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How Matt Gaetz took over the House

Here’s how Gaetz put himself in the driver’s seat, for now:

On Thursday, five House Republicans voted against the rule to advance the GOP’s Pentagon spending bill — the third the defeat of government that McCarthy has suffered this year.

Voting against a rule used to be a rare event (the last speaker to lose a rule vote was Dennis Hastert). But McCarthy believed he had the votes yesterday because Reps. Ralph Norman (R.C.) and Ken Buck (R-Colo.), who both opposed the same rule Tuesday, had changed their minds.

But what McCarthy and his whip team missed was that Reps. Eli Crane (R-Ariz.) and Marjorie Taylor Greene (R-Ga.), who voted for the rule Tuesday, opposed the rule on Thursday

That’s when Gaetz went to McCarthy’s office with a plan.

In another closed-door meeting, Gaetz met with a larger group of Republicans, including some moderates, and proposed the same idea.

Gaetz had spent the week demonstrating to McCarthy that the speaker could not pass a continuing resolution to keep the government open temporarily, no matter how much the speaker had reshaped it to appease the right. “#NOCR” has become a rallying cry for Gaetz and his crew who have hardened as the government shutdown looms.

Making matters worse for McCarthy was the fact that Never CR Republicans and No Rule Republicans are actually slightly different groups (although the former has more members). Gaetz actually voted for the Defense bill rule on both Tuesday and Thursday.

But the rule votes increased McCarthy’s desperation and strengthened his main antagonist.

“This opportunity came about only because a handful of us had the stones to overturn the defense approval rule today,” Rep. Dan Bishop (RNC) he said last night.

Gaetz told his Republican colleagues that McCarthy should introduce single-issue appropriations bills in the session one at a time. He dictated his list of the top four: Defense, Homeland Security, State-Foreign Operations and the Agriculture-FDA bill.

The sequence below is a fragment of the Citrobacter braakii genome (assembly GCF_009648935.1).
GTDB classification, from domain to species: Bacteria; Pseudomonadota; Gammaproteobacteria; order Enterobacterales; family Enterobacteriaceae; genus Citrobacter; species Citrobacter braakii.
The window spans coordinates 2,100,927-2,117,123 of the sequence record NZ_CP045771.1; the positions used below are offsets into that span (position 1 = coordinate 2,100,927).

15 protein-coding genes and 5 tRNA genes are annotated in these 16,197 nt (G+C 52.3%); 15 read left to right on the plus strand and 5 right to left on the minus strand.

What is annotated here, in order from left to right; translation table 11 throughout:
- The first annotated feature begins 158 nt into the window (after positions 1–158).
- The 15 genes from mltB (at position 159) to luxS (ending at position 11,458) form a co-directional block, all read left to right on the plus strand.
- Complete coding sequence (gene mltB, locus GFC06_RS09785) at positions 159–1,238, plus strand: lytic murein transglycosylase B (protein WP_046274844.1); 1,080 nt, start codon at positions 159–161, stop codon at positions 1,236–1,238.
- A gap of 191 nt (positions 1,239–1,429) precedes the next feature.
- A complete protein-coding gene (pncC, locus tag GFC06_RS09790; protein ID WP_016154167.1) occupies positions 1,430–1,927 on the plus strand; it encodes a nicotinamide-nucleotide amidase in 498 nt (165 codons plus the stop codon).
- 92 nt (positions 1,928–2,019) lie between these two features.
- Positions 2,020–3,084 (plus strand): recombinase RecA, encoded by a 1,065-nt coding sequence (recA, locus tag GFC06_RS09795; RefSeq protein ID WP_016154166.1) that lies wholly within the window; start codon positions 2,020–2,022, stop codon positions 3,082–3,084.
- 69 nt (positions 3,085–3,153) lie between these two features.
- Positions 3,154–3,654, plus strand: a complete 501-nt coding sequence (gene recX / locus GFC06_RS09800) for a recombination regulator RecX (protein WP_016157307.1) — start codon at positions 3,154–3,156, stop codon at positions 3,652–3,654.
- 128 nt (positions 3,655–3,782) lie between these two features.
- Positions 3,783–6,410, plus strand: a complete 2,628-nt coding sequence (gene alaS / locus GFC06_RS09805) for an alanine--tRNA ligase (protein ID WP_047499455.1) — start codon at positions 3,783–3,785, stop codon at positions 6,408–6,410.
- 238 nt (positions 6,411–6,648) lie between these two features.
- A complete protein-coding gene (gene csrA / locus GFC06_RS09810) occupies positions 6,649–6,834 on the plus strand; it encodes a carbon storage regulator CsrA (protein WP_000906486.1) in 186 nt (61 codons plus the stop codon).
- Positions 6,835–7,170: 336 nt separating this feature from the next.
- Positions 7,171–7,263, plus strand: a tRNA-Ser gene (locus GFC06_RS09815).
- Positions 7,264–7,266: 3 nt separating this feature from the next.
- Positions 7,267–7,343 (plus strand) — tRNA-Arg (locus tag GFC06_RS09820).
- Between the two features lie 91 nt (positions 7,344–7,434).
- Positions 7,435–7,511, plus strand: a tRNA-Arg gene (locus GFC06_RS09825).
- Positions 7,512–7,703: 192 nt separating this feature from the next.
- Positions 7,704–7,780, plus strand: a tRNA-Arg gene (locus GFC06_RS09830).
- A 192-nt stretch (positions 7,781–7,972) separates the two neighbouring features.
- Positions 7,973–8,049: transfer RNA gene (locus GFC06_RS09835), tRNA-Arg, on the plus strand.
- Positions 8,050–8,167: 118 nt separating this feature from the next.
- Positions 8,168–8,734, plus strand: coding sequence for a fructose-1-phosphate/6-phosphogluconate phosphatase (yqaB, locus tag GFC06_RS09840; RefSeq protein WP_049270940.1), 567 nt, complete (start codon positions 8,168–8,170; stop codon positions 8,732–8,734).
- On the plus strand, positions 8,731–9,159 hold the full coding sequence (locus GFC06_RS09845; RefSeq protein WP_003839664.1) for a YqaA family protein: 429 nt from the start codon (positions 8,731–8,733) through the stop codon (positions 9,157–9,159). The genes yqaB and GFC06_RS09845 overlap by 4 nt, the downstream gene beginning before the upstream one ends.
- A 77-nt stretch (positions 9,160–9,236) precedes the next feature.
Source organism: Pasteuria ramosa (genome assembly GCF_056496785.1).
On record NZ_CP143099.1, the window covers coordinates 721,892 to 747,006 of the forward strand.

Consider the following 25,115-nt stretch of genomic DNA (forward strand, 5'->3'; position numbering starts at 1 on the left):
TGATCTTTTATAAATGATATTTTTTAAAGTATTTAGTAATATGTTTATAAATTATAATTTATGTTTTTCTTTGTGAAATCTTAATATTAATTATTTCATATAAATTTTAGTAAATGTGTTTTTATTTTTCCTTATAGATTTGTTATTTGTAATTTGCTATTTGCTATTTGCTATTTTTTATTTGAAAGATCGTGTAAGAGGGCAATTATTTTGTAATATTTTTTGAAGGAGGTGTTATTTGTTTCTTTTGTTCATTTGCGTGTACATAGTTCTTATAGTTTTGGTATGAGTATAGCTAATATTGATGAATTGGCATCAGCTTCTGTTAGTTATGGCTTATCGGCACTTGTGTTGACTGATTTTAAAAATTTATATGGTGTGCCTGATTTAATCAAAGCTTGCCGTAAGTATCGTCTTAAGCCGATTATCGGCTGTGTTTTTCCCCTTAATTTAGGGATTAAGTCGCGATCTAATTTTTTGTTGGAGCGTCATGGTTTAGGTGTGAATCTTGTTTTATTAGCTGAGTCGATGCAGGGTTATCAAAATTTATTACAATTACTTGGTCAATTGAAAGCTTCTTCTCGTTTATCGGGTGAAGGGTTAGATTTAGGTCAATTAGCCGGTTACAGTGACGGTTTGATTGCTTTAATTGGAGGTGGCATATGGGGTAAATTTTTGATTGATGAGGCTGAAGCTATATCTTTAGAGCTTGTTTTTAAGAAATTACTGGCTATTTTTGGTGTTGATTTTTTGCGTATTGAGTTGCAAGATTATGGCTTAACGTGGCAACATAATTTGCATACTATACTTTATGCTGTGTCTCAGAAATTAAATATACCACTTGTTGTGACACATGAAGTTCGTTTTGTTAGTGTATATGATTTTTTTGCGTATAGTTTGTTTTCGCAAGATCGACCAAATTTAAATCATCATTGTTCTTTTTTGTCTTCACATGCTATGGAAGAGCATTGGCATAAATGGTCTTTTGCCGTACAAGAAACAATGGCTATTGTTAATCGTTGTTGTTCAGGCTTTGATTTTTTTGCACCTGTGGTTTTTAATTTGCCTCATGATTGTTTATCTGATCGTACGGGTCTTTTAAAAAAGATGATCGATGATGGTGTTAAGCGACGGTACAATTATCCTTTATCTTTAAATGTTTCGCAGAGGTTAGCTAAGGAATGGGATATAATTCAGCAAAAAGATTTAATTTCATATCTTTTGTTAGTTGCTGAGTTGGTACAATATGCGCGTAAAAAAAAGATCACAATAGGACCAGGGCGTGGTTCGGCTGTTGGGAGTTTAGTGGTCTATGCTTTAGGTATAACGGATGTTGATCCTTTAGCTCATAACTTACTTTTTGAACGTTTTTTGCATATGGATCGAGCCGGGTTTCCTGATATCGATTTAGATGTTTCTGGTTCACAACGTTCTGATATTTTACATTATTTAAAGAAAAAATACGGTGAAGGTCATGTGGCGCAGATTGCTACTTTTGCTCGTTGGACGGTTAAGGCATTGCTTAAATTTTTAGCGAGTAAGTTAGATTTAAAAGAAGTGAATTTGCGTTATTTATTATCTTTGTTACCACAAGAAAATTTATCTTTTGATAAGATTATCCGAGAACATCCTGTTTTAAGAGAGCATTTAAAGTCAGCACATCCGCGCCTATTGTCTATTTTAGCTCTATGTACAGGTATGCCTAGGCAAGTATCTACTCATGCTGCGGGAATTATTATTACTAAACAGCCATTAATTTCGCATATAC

A few hours later, the Rules Committee announced it would take up four bills at 1 p.m. Friday: Defense, Homeland Security, State-Foreign Operations, and Agriculture-FDA.

The premise of the Gaetz plan is to kill what he calls the ruler by CR. A government shutdown is supposed to be inevitable. And instead of using a hard-right CR as the House’s opening move in Senate negotiations, (lengthy) floor debates on House GOP-crafted appropriations bills will serve this purpose.

Gaetz has a surprising partner in this plan: Rep. Marc Molinaro, a moderate from New York who is one of 18 House Republicans representing a district carried by Joe Biden. Molinaro has been involved in several attempts to resolve the shutdown crisis this week, including the bipartisan effort to use a discharge petition to force a CR vote.

“It’s absolutely an option,” he told NBC News yesterday, even though he was working with Gaetz on the plan to kill the CR.

Now that his strategy has taken hold, Gaetz said last night that he sees a serious obstacle to staying the course and avoiding a return to CR.

“The threat is that five liberal or moderate Republicans will say, ‘We don’t want to do single-issue bills,'” he said on the podcast last night. “So we’re just going to sign what’s called a petition of ‘high and then we’re going to run this thing like shit through a goose.”

As Gaetz’s strategy assumes a shutdown, that threat could start to look more and more real. McCarthy he pointed out himself this week that his rebels have already crossed two of the three major red lines for a House majority member: voting against the speaker nominee approved by a majority of the conference and voting against a rule.

He suggested that it may be inevitable that the third red line will soon be crossed: supporting a discharge petition.

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